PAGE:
So we gave Chris the morning off. Really. You should see him. He needed it. I think he wanted some time to do some research after yesterday's JABS posting. So you're stuck with me. Let's do a quick state of the Leafs Nation and then I want to throw it back to you.
Mark Zwolinski has the latest on the ever-changing lines (maybe more on that later):
Regulars Denial and Gary (BTW, it's Nieuwendyk) started a good discussion yesterday in this space, with Gary kicking it off with a quick look at some of the changes from 2003-04 (O'Neill, Lindros, Allison, Khavanov in; Mogilny, Roberts, Nieuwendyk, Leetch out) and a question:
Overall I like the offseason moves. So why are the Buds just over .500?
They're 9-7-0-2. For 20 points in 18 games. In 2003-04, they were 45-24-10-3 for 103 points. So why are the Leafs barely above .500? And did we really expect them to be better this year?
Gary suggests that should the team defence improve, the results would too. And thanks, Gary, for leaving Berg out of it for once. It's not all his fault.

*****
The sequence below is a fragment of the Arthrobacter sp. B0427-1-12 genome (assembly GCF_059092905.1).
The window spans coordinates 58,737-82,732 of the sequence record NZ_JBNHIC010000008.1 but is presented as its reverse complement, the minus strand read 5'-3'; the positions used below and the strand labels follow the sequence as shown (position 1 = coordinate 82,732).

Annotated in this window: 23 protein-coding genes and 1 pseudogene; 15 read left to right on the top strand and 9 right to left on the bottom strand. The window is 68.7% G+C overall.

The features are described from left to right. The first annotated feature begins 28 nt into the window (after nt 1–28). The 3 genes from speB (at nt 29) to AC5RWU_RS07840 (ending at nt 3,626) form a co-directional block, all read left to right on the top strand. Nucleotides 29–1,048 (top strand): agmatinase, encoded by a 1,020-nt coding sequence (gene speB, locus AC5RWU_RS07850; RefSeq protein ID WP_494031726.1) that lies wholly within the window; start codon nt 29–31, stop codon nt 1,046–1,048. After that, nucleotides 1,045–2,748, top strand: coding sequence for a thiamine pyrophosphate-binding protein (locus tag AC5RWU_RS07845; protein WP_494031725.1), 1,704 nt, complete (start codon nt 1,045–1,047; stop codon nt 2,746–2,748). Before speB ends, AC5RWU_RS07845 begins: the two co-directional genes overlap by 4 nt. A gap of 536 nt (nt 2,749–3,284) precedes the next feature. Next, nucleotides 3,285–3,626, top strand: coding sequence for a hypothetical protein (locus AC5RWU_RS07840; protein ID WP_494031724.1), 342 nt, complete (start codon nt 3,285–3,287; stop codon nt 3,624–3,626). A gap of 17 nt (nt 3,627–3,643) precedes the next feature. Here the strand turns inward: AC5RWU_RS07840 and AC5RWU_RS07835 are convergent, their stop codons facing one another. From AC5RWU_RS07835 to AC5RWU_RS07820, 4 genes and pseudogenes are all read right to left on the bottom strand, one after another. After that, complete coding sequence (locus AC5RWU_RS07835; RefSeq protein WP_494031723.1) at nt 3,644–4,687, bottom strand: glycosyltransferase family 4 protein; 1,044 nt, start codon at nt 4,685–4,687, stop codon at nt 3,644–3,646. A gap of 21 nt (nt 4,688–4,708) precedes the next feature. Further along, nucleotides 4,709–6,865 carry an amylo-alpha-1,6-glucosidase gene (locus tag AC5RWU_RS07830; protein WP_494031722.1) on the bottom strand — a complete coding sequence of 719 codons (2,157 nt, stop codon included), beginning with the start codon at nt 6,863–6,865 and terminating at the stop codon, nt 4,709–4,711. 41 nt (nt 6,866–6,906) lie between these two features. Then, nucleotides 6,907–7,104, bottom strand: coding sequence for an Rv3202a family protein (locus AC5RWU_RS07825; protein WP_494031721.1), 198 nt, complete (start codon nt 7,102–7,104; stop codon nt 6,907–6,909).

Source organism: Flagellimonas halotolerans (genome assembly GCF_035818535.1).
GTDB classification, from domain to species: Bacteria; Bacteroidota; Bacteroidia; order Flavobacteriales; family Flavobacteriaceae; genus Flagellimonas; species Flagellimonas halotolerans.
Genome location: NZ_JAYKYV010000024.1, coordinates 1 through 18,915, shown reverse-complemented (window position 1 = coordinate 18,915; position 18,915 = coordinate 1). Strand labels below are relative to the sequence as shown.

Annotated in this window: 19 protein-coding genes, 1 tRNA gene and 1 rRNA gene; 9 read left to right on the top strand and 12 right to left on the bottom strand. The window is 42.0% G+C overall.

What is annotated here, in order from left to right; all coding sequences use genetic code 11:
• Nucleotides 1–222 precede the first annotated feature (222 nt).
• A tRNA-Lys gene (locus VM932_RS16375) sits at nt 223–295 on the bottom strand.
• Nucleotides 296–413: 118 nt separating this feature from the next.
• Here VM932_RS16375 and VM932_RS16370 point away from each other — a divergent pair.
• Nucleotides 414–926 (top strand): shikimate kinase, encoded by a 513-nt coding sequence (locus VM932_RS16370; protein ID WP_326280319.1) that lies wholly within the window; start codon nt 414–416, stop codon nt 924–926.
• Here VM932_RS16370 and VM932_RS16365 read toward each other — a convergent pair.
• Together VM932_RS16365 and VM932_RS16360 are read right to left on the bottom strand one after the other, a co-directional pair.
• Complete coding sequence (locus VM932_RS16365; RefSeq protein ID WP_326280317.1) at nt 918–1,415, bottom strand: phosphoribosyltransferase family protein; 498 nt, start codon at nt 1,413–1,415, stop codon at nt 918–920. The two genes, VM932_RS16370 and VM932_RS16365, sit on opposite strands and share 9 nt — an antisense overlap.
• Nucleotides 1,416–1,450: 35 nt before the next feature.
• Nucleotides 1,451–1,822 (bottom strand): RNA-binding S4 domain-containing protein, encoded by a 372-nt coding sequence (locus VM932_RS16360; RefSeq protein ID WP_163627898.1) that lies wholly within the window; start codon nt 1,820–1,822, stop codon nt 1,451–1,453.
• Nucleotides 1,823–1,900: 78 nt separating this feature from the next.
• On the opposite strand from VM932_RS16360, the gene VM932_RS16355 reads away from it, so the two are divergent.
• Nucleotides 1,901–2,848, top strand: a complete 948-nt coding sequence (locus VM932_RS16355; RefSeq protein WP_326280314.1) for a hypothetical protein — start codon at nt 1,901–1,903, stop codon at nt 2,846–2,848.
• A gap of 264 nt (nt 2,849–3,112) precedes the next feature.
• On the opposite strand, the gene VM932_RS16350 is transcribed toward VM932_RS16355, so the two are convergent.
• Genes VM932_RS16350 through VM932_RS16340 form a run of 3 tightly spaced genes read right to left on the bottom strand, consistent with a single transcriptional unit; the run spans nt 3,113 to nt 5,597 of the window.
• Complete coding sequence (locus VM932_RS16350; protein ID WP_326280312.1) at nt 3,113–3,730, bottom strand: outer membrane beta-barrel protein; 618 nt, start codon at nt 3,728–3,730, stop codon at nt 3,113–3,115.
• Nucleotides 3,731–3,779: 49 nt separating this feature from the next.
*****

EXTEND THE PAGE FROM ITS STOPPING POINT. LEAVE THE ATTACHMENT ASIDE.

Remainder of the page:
Should we blame this "new NHL"? Maybe the Leafs are just too slow.
Or, consider Denial's angle:
The leafs are OVER ACHIEVING at the moment, and they can absolutely thank the new rules for the fact that they're over 500. In fact, I don't think that there is another team in the NHL who has benefitted from the new rules than Toronto. ... The leafs are riding their power play right now, that that power play is riding the new rules.
A good point. Leafs have the second best power play and we know that with the penalty parade most of the offence comes a man up.
So I throw some questions at you today. We're a quarter into the season. You've watched the games, read the stories, listened to the interviews:
Why are the Leafs are hovering at .500? Is this the best they can do? Is it Ed Belfour's glove's fault?
Send your top-3 ways the Leafs can improve, and I'll put together our shopping list throughout the day. Then we can check off the items during tonight's test against the Rangers. (SW)